Stupid to the last drop: How Alberta is bringing environmental armageddon to Canada (And doesn’t seem to care)
By William Marsden
Random House, 2007
William Marsden is a senior investigative reporter for the Montreal Gazette. He has won awards previously and his latest book, Stupid to the Last Drop: How Alberta Is Bringing Environmental Armageddon To Canada (And Doesn’t Seem to Care) has already won the National Business Book Award. But this book is about much more than business. It should, in fact, be required reading for anyone who cares about the environment, democracy and the health of the Canadian political economy.
Stupid to the Last Drop examines the impact that the oil and gas industry, particularly in its exploitation of the Athabasca tar sands, is having on Alberta, Canada and beyond. The resources might be in Alberta, but the insane pace of development has been decided elsewhere by eager connivance from local business and political elites. Marsden documents how the tar sands figure prominently in the Bush administration’s campaign to secure reliable sources of oil in the face of competition and growing demand from China, Russia and elsewhere. “A new cold war has begun,” Marsden writes. “This time it is all about energy.”
U.S. Vice-President Dick Cheney emphasized the importance of the tar sands in a report to the president: “Their continual development can be a pillar of sustained North American energy and economic security.” This strategy was embodied in the U.S. Energy Policy Act of 2005, which calls for North American energy self-sufficiency by 2025, with the cornerstone of the plan being the tar sands. The act directs the U.S. government to establish a special relationship with Alberta, bypassing the Canadian federal government if necessary. So far, it has not been necessary. Soon after Harper’s Conservatives took office in February 2006, officials were sent to the U.S. to meet with oil executives and the U.S. Energy Department to discuss plans for ramping up tar sands production. The oil industry, Marsden shows, was setting the agenda in both countries.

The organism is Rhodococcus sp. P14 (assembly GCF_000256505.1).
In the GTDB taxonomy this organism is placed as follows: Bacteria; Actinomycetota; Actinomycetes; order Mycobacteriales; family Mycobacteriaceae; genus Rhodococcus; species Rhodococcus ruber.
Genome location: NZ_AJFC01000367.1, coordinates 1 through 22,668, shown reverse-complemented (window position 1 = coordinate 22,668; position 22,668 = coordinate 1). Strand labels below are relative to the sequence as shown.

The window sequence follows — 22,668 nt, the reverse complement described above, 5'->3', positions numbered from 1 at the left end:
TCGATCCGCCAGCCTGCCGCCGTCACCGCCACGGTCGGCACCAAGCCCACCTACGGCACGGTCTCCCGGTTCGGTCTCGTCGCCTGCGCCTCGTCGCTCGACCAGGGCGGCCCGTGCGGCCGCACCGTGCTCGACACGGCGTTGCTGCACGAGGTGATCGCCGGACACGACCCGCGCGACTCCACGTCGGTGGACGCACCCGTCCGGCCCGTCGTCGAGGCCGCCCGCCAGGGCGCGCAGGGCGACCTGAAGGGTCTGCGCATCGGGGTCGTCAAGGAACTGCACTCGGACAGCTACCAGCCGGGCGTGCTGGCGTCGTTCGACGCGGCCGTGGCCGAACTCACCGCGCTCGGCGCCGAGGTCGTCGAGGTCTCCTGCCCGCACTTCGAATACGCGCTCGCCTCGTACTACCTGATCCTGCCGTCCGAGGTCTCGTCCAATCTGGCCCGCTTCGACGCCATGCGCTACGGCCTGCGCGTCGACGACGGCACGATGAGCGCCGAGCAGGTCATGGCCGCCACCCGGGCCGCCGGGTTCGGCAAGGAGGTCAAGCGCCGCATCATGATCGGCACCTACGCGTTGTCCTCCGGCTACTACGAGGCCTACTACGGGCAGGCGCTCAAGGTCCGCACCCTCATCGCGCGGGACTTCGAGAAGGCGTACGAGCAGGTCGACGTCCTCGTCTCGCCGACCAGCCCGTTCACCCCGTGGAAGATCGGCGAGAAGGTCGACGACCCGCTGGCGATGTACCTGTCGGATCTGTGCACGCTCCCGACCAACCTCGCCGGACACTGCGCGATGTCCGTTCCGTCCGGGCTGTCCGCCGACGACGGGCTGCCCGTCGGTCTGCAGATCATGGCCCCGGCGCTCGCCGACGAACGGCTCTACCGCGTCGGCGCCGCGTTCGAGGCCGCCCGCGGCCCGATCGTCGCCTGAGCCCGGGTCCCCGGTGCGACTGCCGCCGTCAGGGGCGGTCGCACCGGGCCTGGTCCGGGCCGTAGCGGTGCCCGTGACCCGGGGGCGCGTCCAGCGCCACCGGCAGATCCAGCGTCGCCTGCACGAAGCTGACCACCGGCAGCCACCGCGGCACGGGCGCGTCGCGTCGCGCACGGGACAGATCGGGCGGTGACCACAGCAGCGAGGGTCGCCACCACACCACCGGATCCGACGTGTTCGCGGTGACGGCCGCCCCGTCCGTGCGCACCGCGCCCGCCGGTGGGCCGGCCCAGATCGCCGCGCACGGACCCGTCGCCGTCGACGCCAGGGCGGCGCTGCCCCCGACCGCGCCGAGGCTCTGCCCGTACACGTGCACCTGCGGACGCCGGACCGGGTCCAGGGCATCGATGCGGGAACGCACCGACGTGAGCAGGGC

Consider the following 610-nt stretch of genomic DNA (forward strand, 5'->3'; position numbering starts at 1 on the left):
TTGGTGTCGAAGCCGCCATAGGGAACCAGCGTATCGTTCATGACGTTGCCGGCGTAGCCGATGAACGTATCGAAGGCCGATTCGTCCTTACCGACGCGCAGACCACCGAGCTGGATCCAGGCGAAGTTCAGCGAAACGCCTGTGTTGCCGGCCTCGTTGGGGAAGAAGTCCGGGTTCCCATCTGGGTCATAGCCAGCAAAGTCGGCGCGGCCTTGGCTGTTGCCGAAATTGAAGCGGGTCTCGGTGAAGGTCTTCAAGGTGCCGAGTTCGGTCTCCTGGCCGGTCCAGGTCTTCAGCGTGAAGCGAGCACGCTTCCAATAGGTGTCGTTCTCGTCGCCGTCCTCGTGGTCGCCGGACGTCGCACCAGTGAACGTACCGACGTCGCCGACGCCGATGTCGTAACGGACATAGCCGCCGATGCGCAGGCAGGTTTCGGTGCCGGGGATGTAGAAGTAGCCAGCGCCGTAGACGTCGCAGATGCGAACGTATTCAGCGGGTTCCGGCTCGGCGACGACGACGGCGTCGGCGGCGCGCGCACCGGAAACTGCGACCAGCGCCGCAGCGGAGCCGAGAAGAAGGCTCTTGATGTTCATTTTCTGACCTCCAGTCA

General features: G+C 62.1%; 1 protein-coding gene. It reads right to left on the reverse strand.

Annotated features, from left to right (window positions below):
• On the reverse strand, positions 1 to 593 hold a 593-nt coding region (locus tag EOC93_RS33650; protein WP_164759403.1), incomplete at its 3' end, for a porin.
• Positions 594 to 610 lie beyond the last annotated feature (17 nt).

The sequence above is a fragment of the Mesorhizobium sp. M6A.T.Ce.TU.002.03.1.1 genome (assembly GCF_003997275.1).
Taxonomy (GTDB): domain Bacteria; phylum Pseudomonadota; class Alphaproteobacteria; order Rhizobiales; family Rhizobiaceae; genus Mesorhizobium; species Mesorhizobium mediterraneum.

Marsden does a superb job of describing the negative consequences this all-out rush to develop the tar sands has had on the environment. The open-pit mines can be seen from space and are projected to eventually cover a territory the size of Florida. Processing the tar sands uses vast quantities of water—enough to meet the needs of over one million people. This water usage will more than double by 2010, when the projects will be withdrawing more water from the Athabasca River than the amount used by the entire urban population of Alberta. The withdrawal from the Athabasca River has already had negative consequences for both the river and the delta beyond (see Lori Theresa Waller, “‘We can no longer be sacrificed’: First Nations resistance to tar sands development is growing,” Briarpatch, June/July 2008).